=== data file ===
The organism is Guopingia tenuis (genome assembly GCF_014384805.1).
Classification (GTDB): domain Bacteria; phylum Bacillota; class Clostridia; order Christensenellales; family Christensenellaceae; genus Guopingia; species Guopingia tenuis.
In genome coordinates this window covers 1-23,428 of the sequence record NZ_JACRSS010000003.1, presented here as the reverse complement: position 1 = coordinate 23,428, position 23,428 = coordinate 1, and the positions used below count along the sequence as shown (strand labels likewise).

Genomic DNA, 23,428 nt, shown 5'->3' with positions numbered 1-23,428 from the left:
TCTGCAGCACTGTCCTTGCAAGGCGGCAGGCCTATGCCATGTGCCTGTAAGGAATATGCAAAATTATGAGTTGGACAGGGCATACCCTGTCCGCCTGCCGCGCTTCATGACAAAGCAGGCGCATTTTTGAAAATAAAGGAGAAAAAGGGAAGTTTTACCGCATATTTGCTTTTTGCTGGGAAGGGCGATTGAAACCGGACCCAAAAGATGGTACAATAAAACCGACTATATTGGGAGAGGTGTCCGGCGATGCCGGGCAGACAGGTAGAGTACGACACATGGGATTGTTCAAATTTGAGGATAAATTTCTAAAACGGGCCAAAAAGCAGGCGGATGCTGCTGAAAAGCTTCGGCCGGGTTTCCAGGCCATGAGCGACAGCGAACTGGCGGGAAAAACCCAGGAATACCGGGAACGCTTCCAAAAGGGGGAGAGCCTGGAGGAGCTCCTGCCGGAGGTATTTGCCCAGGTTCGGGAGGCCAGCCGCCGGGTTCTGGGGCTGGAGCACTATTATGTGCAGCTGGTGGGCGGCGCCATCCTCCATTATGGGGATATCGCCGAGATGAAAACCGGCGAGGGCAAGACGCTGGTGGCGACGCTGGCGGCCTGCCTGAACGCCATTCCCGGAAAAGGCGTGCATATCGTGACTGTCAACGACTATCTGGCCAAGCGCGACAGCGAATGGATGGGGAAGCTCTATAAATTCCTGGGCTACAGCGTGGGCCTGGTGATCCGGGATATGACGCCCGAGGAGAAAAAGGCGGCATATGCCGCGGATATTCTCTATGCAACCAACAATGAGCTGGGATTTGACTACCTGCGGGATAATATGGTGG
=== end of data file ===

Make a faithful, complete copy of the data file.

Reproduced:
The organism is Guopingia tenuis (genome assembly GCF_014384805.1).
Classification (GTDB): domain Bacteria; phylum Bacillota; class Clostridia; order Christensenellales; family Christensenellaceae; genus Guopingia; species Guopingia tenuis.
In genome coordinates this window covers 1-23,428 of the sequence record NZ_JACRSS010000003.1, presented here as the reverse complement: position 1 = coordinate 23,428, position 23,428 = coordinate 1, and the positions used below count along the sequence as shown (strand labels likewise).

Genomic DNA, 23,428 nt, shown 5'->3' with positions numbered 1-23,428 from the left:
TCTGCAGCACTGTCCTTGCAAGGCGGCAGGCCTATGCCATGTGCCTGTAAGGAATATGCAAAATTATGAGTTGGACAGGGCATACCCTGTCCGCCTGCCGCGCTTCATGACAAAGCAGGCGCATTTTTGAAAATAAAGGAGAAAAAGGGAAGTTTTACCGCATATTTGCTTTTTGCTGGGAAGGGCGATTGAAACCGGACCCAAAAGATGGTACAATAAAACCGACTATATTGGGAGAGGTGTCCGGCGATGCCGGGCAGACAGGTAGAGTACGACACATGGGATTGTTCAAATTTGAGGATAAATTTCTAAAACGGGCCAAAAAGCAGGCGGATGCTGCTGAAAAGCTTCGGCCGGGTTTCCAGGCCATGAGCGACAGCGAACTGGCGGGAAAAACCCAGGAATACCGGGAACGCTTCCAAAAGGGGGAGAGCCTGGAGGAGCTCCTGCCGGAGGTATTTGCCCAGGTTCGGGAGGCCAGCCGCCGGGTTCTGGGGCTGGAGCACTATTATGTGCAGCTGGTGGGCGGCGCCATCCTCCATTATGGGGATATCGCCGAGATGAAAACCGGCGAGGGCAAGACGCTGGTGGCGACGCTGGCGGCCTGCCTGAACGCCATTCCCGGAAAAGGCGTGCATATCGTGACTGTCAACGACTATCTGGCCAAGCGCGACAGCGAATGGATGGGGAAGCTCTATAAATTCCTGGGCTACAGCGTGGGCCTGGTGATCCGGGATATGACGCCCGAGGAGAAAAAGGCGGCATATGCCGCGGATATTCTCTATGCAACCAACAATGAGCTGGGATTTGACTACCTGCGGGATAATATGGTGG